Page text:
Roger Clegg over at NRO points out something I hadn’t considered. Eric Holder’s nomination as the next Attorney General, if approved by the Senate (as it almost certainly will), would mark the first time an African-American has served as Attorney General. Historic, of course. However, Clegg puts his finger on something of far greater consequence: Holder would be the first Attorney General in 100 years with facial hair.
More on the history leading up to Holder’s tearing his way through the hair ceiling below the break.
WitSnapper’s hiatus skipped over a couple of rumored and actual tappings for Cabinet and Cabinet-level posts in the upcoming Obama administration. (Still no sign of any answer to Chuck Schumer’s aspirations for Information Minister.)
First, the most recent: for Secretary of Health and Human Services, President-elect Obama is believed to have chosen former senator Tom Daschle (D-SD), defeated for re-election in 2004. Word is Daschle will also act as the White House’s point man on health policy (“health czar”), which means he will be more influential in the actual writing of the President’s health care policy than a HHS Secretary normally would be. Daschle is currently a special advisor to a Washington lobbying firm. He is not a registered lobbyist, though his wife is, and she does have some health industry clients.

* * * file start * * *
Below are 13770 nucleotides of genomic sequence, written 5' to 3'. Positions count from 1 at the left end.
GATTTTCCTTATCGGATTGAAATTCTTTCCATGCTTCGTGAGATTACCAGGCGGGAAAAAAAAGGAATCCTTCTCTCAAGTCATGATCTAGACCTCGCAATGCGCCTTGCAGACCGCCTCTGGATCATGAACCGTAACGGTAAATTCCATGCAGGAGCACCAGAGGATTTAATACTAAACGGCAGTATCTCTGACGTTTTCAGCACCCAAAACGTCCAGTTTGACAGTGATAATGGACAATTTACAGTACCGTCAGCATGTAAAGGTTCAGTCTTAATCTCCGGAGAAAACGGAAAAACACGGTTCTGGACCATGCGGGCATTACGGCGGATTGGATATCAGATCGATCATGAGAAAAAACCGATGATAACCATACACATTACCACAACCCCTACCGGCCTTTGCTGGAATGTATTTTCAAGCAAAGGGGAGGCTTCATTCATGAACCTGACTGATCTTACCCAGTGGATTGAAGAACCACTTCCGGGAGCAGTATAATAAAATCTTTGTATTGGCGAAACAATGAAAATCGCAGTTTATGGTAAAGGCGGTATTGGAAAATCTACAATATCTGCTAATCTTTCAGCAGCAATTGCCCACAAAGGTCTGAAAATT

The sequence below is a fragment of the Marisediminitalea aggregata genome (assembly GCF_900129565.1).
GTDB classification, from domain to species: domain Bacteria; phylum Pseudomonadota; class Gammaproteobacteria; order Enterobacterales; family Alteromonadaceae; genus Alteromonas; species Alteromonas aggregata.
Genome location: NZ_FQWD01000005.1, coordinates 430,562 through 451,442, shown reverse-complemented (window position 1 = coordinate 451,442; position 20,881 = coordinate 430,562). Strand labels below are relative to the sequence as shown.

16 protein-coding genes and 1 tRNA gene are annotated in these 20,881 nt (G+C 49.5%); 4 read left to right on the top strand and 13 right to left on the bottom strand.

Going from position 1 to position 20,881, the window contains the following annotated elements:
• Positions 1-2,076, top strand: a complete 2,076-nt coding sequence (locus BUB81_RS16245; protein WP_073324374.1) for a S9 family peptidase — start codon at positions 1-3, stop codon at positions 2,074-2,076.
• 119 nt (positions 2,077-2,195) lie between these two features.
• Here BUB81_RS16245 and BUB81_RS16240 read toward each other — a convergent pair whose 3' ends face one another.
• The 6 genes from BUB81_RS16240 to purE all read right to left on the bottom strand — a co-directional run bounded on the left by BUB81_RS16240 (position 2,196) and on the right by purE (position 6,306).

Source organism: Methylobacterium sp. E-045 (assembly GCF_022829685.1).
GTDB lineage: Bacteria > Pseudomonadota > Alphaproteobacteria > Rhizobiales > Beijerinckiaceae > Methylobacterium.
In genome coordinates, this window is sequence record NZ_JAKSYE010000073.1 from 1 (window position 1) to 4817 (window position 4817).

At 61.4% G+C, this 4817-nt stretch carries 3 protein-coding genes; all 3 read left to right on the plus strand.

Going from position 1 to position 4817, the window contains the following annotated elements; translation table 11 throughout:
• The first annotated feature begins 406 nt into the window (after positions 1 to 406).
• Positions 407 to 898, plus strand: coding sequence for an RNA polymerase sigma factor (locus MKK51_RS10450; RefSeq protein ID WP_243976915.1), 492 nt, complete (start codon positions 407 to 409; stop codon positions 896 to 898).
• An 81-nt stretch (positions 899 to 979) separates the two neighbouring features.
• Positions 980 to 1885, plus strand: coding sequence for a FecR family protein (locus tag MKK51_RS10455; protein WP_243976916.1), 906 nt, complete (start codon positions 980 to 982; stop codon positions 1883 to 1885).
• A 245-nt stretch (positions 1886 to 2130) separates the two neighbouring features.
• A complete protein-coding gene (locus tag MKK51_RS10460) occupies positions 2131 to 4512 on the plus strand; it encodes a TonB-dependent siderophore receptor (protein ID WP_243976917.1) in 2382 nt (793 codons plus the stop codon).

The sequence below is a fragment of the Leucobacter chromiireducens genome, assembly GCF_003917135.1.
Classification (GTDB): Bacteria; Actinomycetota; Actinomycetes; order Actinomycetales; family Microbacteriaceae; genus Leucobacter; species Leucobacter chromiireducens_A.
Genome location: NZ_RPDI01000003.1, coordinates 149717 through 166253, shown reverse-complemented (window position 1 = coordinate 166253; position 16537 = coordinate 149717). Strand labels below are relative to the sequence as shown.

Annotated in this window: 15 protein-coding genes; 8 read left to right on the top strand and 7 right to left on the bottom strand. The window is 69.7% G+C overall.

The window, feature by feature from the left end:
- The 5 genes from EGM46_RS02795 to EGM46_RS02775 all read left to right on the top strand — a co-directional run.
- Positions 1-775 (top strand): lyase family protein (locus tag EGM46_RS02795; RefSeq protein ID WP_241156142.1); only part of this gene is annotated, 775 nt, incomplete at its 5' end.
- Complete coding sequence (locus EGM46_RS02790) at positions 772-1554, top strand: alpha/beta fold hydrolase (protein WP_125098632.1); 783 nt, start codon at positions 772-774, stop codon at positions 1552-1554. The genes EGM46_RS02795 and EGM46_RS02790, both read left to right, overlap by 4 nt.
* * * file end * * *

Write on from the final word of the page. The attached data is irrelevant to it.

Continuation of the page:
Status of appointment: Story and acceptance confirmed; Senate approval likely.
More appointment news from the hiatus below the break.
The prince has been dethroned. The long recount in Alaska is almost over, and not enough ballots remain to give convicted incumbent Senator Ted Stevens a chance of overtaking Anchorage Mayor Mark Begich. Next stop: prison. So long, Citizen Stevens; I recommend the bologna sandwich with mac-‘n’-cheese. (More here,here, and here.)
Sen. Jim DeMint (R-NC) had already written up a resolution of expulsion from the GOP conference just in case Stevens managed to stage a comeback, but DeMint was persuaded to hold off until the election results were certain. Now the expulsion plan has been shelved, as Alaskan voters have done the job Senate Republicans should have done months ago.
Total Senate seats in Democratic hands in the coming Congress: 58. Number of Senate races with results yet to be determined: two (MN and GA). Chances of a filibuster-proof Democratic majority: long, but still within reach, at least in terms of party. Republicans may be virtually incapable of mounting a filibuster in a practical sense anyway, given their demonstrated aversion to anything resembling a sense of unity.